food for thought

by michelle

Archive for the ‘meat’ Category

bún-chả with bbq pork balls

leave a comment »

These Vietnamese pork balls are packed with flavour and wonderful when served as a complete meal with a fresh and delicious rice vermicelli salad and Nuoc Cham. I could eat this any time.

For the pork balls, you will need 450g (1 lb) of pork mince. Place ¼ of the mince in a small food processor and process until sticky. This will help to hold the mixture together. Combine with the rest of mince, 3 teaspoons of Vietnamese fish sauce, 2 -3 teaspoons of caster sugar, ¾ of a teaspoon of salt, plenty of coarsely cracked black pepper, 3 cloves of minced garlic and the finely sliced stems and roots of 4 sprigs of coriander (cilantro). Mix well and divide into small walnut-sized balls. Place them on skewers and barbecue (grill) over high heat for a few minutes on each side until browned and cooked through. Meanwhile soak some rice vermicelli in boiling water until soft enough to eat. Drain and run under cold water to cool. Shred some lettuce, slice cucumber and tomatoes, cut carrots into fine julienne and add lots of herbs – mint, Vietnamese mint, coriander (cilantro) and dill are all suitable. Finally add some roughly chopped peanuts. Serve with Nuoc Cham dipping sauce: combine ¼ of a cup of Vietnamese fish sauce, 3 tablespoons of sugar, 2 minced cloves of garlic, 1 finely diced small red chilli, ¼ of a cup of water and lemon juice to taste. If the balance needs adjusting use fish sauce for saltiness, sugar for sweetness and lemon juice for sourness.

Advertisements

Written by michelle picker

June 19, 2019 at 12:20 am

lamb shanks with anchovies

leave a comment »

This wonderful recipe by Nigel Slater couldn’t be simpler or more delicious. Anchovies are the magical ingredient that make a fantastically tasty rich sauce. Serve it with a soft polenta or potatoes.

Preheat your oven to 160ºC (300ºF) and season 2 lamb shanks with pepper. Heat a little olive oil in a heavy casserole and start browning  the shanks. When they’re slightly browned, add 2 roughly chopped onions and 1 sliced clove of garlic. Chop up 2 anchovy fillets and add them to the casserole. Tear in 2 sprigs of rosemary and 2 bay leaves. Add a cup each of good quality chicken or beef stock and dry red wine and bring to a simmer. Cover and bake in the oven for two hours, turning the shanks halfway through. When the shanks are soft remove them from the sauce, cover them and keep them warm. Meanwhile finish the sauce by adding 2 more chopped anchovies and a handful of chopped parsley. Bring to the boil and adjust the seasoning to taste. Serve the lamb shanks smothered in sauce.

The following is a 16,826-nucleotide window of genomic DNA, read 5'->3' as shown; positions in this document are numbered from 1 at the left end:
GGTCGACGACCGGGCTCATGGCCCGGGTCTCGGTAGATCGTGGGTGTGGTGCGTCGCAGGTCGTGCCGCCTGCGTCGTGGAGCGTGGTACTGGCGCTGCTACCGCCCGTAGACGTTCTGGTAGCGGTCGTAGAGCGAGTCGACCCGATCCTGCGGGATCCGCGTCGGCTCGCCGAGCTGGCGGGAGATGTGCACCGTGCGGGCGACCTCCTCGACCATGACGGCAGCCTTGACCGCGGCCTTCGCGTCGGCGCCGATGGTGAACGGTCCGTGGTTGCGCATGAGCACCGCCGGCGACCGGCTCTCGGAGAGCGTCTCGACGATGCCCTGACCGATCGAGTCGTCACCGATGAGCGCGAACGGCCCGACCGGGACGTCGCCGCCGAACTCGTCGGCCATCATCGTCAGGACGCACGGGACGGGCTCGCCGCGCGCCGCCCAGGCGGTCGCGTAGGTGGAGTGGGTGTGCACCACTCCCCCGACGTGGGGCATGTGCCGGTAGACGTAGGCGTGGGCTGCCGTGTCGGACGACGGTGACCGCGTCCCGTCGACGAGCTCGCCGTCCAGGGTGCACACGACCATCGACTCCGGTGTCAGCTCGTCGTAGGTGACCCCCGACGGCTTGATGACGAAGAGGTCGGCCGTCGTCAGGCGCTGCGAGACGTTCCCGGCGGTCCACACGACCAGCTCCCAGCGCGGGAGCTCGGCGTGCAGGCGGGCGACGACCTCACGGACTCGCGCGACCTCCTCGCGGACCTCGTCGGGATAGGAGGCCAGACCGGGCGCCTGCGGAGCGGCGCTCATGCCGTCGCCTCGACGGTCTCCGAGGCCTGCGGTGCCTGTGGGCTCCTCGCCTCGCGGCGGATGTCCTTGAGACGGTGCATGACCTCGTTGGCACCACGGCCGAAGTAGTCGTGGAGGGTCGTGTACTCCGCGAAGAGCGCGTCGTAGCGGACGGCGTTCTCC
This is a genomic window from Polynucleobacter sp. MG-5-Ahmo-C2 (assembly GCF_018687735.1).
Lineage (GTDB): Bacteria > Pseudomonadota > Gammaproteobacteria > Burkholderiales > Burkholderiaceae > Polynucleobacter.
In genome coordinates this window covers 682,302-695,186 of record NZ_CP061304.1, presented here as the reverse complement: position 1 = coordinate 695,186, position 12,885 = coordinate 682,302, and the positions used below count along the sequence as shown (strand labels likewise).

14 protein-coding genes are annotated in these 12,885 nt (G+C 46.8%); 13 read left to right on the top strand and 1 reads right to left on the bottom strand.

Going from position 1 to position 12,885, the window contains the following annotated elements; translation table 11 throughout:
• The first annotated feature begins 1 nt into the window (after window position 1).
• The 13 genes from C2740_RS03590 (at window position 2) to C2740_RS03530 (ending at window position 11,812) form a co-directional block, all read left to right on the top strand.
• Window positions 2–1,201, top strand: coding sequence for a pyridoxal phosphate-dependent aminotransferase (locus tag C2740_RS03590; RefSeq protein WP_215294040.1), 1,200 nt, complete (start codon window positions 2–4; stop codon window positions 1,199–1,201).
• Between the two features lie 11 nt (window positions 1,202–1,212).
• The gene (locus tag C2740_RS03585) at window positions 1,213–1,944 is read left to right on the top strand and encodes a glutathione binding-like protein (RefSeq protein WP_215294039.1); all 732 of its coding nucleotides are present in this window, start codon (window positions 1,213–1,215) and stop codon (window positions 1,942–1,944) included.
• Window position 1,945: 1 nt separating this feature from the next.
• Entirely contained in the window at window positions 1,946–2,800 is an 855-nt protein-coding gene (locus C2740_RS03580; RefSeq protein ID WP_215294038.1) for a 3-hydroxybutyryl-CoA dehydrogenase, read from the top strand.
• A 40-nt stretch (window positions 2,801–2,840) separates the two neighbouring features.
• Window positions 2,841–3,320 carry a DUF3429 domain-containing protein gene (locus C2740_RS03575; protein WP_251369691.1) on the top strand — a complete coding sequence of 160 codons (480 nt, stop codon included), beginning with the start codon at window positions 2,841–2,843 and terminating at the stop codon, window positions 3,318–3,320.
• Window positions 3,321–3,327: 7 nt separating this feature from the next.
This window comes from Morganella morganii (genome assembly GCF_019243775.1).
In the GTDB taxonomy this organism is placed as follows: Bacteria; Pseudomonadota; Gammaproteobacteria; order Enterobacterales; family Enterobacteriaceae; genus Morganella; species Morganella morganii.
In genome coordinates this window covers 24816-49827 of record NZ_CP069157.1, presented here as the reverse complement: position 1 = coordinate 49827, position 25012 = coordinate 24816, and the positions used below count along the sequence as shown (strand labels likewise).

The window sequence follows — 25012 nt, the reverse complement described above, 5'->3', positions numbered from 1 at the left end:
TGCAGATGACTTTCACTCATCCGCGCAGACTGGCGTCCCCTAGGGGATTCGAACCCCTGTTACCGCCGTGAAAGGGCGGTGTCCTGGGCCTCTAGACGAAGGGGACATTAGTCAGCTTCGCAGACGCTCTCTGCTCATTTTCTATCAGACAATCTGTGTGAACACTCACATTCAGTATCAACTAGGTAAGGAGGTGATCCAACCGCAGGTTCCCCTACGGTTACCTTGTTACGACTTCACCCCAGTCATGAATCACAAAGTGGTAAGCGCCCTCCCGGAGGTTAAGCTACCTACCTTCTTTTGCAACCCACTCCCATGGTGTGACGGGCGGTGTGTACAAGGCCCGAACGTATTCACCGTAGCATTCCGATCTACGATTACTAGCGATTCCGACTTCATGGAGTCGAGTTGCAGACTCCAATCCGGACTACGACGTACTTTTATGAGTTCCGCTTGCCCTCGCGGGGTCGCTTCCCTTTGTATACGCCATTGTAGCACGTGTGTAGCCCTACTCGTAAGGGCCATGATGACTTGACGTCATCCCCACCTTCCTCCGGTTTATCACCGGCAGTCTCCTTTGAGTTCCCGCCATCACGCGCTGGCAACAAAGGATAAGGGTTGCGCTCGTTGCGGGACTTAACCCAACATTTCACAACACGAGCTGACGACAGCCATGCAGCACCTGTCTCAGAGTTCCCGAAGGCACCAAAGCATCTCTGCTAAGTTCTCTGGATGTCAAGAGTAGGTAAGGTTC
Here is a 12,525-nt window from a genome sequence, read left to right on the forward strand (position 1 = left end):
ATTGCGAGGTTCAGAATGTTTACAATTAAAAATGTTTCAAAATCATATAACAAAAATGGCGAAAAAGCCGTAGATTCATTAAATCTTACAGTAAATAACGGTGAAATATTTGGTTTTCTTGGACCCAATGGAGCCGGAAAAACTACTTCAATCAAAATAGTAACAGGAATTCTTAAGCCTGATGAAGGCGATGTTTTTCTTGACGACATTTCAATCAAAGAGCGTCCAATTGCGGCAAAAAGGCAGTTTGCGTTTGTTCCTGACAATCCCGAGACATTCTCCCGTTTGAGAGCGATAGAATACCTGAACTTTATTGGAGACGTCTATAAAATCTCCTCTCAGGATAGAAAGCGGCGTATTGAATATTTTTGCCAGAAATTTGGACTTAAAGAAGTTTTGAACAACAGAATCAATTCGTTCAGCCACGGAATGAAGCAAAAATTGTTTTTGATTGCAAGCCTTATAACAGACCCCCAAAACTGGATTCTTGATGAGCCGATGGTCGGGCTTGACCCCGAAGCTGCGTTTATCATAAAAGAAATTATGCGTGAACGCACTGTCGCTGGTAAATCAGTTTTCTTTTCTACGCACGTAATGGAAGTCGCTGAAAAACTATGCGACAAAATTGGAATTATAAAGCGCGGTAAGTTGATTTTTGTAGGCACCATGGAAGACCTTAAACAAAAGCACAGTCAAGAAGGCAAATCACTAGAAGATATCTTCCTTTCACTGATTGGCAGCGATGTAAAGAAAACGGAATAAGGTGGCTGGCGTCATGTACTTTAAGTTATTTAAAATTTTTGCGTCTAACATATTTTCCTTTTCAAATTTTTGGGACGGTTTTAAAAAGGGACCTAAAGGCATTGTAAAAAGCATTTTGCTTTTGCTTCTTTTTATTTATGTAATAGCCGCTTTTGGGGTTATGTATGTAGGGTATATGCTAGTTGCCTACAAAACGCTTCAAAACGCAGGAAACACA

Written by michelle picker

May 29, 2019 at 12:24 am

Posted in meat

Tagged with ,

tomahawk steak

leave a comment »

Fifi turned up with this enormous steak for a barbecue dinner. We rose to the challenge and produced a melt-in-the mouth medium/rare steak with just enough char and smoke.

The steak was marinated in soya sauce, mirin and garlic for about an hour, or the time it took to get the fire going and the charcoal ready. We used the reverse sear method – we placed the steak on the grill as far away from the charcoal as possible and cooked it very slowly. The steak was turned only once and when it had some good colour but still felt quite rare, we placed it directly over the hot coals, cooking each side until it looked and felt perfect. And it was!

Written by michelle picker

March 27, 2019 at 12:05 am

Posted in meat

Tagged with , , ,

rendang

leave a comment »

Originally from Indonesia, Rendang is also a popular Malaysian dish. Known as a dry curry, it consists of meat cooked in coconut milk and spices until the meat is incredibly tender and the coconut and spices are reduced to a rich thick paste which clings to the meat.

Use 1½ kg (3⅓ lbs) of gravy or shin beef cut into medium-sized chunks. To a blender add 2 roughly chopped onions, 6 cloves of garlic, 1 tablespoon of fresh ginger, 6 fresh red chillies and ½ a cup of coconut milk. Blend to a smooth consistency then pour into a casserole dish. To the pot add another 1½ cups of coconut milk, 1½ teaspoons of salt, 1 teaspoon of ground turmeric, up to 3 teaspoons of chilli powder (according to taste), 2 teaspoons fo ground coriander, 6 curry leaves, 1 bruised stem of fresh lemongrass and 1 teaspoon of galangal (laos) powder. Mix well, add the meat and bring to the boil. Reduce the heat to medium and add ½ a cup of tamarind liquid (or 1½ teaspoons of tamarind paste) and cook, stirring occasionally, until the gravy is quite thick. Turn the heat to very low and continue to cook, stirring more often, until the gravy is nearly dry. After approximately 2½ hours, when the oil separates from the gravy, add 2 teaspoons of sugar and cook, stirring constantly now, until the gravy turns a dark brown. Serve with white rice, and one or two vegetable dishes.